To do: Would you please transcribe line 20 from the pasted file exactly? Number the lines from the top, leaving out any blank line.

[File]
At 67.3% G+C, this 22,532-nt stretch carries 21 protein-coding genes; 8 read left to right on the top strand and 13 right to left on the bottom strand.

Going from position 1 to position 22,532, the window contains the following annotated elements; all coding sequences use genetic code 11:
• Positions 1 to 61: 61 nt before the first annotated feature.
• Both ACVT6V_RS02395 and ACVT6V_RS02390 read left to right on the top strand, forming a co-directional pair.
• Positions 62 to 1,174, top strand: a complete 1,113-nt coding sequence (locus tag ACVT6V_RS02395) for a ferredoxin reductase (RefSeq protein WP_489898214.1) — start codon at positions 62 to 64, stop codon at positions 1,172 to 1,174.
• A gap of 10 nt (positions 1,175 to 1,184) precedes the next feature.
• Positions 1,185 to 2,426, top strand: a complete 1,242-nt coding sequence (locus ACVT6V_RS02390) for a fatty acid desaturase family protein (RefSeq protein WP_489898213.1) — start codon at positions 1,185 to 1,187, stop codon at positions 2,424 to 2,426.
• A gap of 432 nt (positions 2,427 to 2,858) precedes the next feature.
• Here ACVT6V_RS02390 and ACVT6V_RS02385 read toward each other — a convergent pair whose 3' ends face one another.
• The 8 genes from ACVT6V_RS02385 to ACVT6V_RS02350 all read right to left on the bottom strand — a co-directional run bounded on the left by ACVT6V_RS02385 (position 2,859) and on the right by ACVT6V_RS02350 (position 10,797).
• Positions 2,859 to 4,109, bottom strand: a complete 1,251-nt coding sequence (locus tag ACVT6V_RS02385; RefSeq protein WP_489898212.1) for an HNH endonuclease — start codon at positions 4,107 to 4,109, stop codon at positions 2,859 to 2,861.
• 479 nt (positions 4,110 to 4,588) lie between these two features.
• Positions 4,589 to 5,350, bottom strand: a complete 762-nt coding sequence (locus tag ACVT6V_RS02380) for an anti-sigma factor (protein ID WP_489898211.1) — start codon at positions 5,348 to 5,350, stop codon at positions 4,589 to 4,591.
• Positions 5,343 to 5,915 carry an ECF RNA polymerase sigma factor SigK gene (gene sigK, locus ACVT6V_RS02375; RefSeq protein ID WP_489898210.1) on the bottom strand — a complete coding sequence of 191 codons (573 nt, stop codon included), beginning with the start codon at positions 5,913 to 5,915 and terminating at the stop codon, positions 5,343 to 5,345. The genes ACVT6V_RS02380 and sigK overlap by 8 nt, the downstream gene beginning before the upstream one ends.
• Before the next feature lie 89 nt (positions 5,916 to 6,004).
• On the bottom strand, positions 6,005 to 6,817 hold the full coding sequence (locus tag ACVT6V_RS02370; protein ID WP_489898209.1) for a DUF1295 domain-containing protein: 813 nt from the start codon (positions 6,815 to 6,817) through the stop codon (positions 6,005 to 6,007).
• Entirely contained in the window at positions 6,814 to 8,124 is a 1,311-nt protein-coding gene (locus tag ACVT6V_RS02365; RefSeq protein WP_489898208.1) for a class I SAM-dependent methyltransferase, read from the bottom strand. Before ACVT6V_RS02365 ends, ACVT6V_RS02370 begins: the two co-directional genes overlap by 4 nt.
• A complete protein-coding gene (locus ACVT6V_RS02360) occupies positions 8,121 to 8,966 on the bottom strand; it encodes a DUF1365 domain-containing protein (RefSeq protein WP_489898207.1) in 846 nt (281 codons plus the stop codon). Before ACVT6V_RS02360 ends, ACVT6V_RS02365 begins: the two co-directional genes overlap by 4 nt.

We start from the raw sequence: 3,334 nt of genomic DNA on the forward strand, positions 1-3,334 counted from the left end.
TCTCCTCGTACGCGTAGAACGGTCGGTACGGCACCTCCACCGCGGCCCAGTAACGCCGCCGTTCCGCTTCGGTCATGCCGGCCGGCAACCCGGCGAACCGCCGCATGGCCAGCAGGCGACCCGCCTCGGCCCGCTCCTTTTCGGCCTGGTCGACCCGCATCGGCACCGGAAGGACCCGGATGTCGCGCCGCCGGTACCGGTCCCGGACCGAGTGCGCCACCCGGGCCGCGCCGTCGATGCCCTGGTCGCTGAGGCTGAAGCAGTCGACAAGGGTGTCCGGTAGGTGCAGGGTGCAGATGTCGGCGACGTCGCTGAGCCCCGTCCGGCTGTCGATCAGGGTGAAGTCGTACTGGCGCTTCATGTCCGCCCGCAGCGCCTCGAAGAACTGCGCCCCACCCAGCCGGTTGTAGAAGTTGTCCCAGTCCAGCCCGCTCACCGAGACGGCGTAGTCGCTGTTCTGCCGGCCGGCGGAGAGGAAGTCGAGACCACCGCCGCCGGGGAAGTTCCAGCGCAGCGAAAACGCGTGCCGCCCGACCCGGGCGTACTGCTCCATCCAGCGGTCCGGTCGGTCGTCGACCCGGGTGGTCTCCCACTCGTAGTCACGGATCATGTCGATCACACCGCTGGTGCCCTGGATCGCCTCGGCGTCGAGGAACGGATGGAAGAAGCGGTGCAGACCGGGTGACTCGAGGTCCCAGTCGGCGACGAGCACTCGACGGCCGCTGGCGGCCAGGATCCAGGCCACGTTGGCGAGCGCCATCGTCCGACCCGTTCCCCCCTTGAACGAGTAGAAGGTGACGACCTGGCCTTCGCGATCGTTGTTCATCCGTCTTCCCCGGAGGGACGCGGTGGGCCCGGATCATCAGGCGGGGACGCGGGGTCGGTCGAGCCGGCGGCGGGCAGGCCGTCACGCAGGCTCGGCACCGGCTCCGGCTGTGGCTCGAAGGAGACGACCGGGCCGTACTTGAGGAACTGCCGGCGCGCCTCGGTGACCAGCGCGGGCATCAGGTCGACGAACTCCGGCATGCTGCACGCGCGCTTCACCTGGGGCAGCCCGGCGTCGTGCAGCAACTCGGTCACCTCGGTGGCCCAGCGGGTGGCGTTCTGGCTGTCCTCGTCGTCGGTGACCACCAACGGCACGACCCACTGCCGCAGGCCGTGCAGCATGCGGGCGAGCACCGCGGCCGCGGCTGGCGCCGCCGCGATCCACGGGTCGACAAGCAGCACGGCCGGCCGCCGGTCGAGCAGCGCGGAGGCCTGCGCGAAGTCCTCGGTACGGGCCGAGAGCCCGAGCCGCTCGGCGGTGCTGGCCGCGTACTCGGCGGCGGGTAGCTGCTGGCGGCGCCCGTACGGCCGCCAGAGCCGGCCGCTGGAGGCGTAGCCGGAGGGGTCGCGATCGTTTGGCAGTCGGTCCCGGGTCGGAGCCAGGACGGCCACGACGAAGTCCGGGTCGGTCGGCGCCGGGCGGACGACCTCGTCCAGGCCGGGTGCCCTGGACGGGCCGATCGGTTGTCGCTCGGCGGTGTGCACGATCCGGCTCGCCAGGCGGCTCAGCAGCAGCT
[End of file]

TCTCCTCGTACGCGTAGAACGGTCGGTACGGCACCTCCACCGCGGCCCAGTAACGCCGCCGTTCCGCTTCGGTCATGCCGGCCGGCAACCCGGCGAACCGCCGCATGGCCAGCAGGCGACCCGCCTCGGCCCGCTCCTTTTCGGCCTGGTCGACCCGCATCGGCACCGGAAGGACCCGGATGTCGCGCCGCCGGTACCGGTCCCGGACCGAGTGCGCCACCCGGGCCGCGCCGTCGATGCCCTGGTCGCTGAGGCTGAAGCAGTCGACAAGGGTGTCCGGTAGGTGCAGGGTGCAGATGTCGGCGACGTCGCTGAGCCCCGTCCGGCTGTCGATCAGGGTGAAGTCGTACTGGCGCTTCATGTCCGCCCGCAGCGCCTCGAAGAACTGCGCCCCACCCAGCCGGTTGTAGAAGTTGTCCCAGTCCAGCCCGCTCACCGAGACGGCGTAGTCGCTGTTCTGCCGGCCGGCGGAGAGGAAGTCGAGACCACCGCCGCCGGGGAAGTTCCAGCGCAGCGAAAACGCGTGCCGCCCGACCCGGGCGTACTGCTCCATCCAGCGGTCCGGTCGGTCGTCGACCCGGGTGGTCTCCCACTCGTAGTCACGGATCATGTCGATCACACCGCTGGTGCCCTGGATCGCCTCGGCGTCGAGGAACGGATGGAAGAAGCGGTGCAGACCGGGTGACTCGAGGTCCCAGTCGGCGACGAGCACTCGACGGCCGCTGGCGGCCAGGATCCAGGCCACGTTGGCGAGCGCCATCGTCCGACCCGTTCCCCCCTTGAACGAGTAGAAGGTGACGACCTGGCCTTCGCGATCGTTGTTCATCCGTCTTCCCCGGAGGGACGCGGTGGGCCCGGATCATCAGGCGGGGACGCGGGGTCGGTCGAGCCGGCGGCGGGCAGGCCGTCACGCAGGCTCGGCACCGGCTCCGGCTGTGGCTCGAAGGAGACGACCGGGCCGTACTTGAGGAACTGCCGGCGCGCCTCGGTGACCAGCGCGGGCATCAGGTCGACGAACTCCGGCATGCTGCACGCGCGCTTCACCTGGGGCAGCCCGGCGTCGTGCAGCAACTCGGTCACCTCGGTGGCCCAGCGGGTGGCGTTCTGGCTGTCCTCGTCGTCGGTGACCACCAACGGCACGACCCACTGCCGCAGGCCGTGCAGCATGCGGGCGAGCACCGCGGCCGCGGCTGGCGCCGCCGCGATCCACGGGTCGACAAGCAGCACGGCCGGCCGCCGGTCGAGCAGCGCGGAGGCCTGCGCGAAGTCCTCGGTACGGGCCGAGAGCCCGAGCCGCTCGGCGGTGCTGGCCGCGTACTCGGCGGCGGGTAGCTGCTGGCGGCGCCCGTACGGCCGCCAGAGCCGGCCGCTGGAGGCGTAGCCGGAGGGGTCGCGATCGTTTGGCAGTCGGTCCCGGGTCGGAGCCAGGACGGCCACGACGAAGTCCGGGTCGGTCGGCGCCGGGCGGACGACCTCGTCCAGGCCGGGTGCCCTGGACGGGCCGATCGGTTGTCGCTCGGCGGTGTGCACGATCCGGCTCGCCAGGCGGCTCAGCAGCAGCT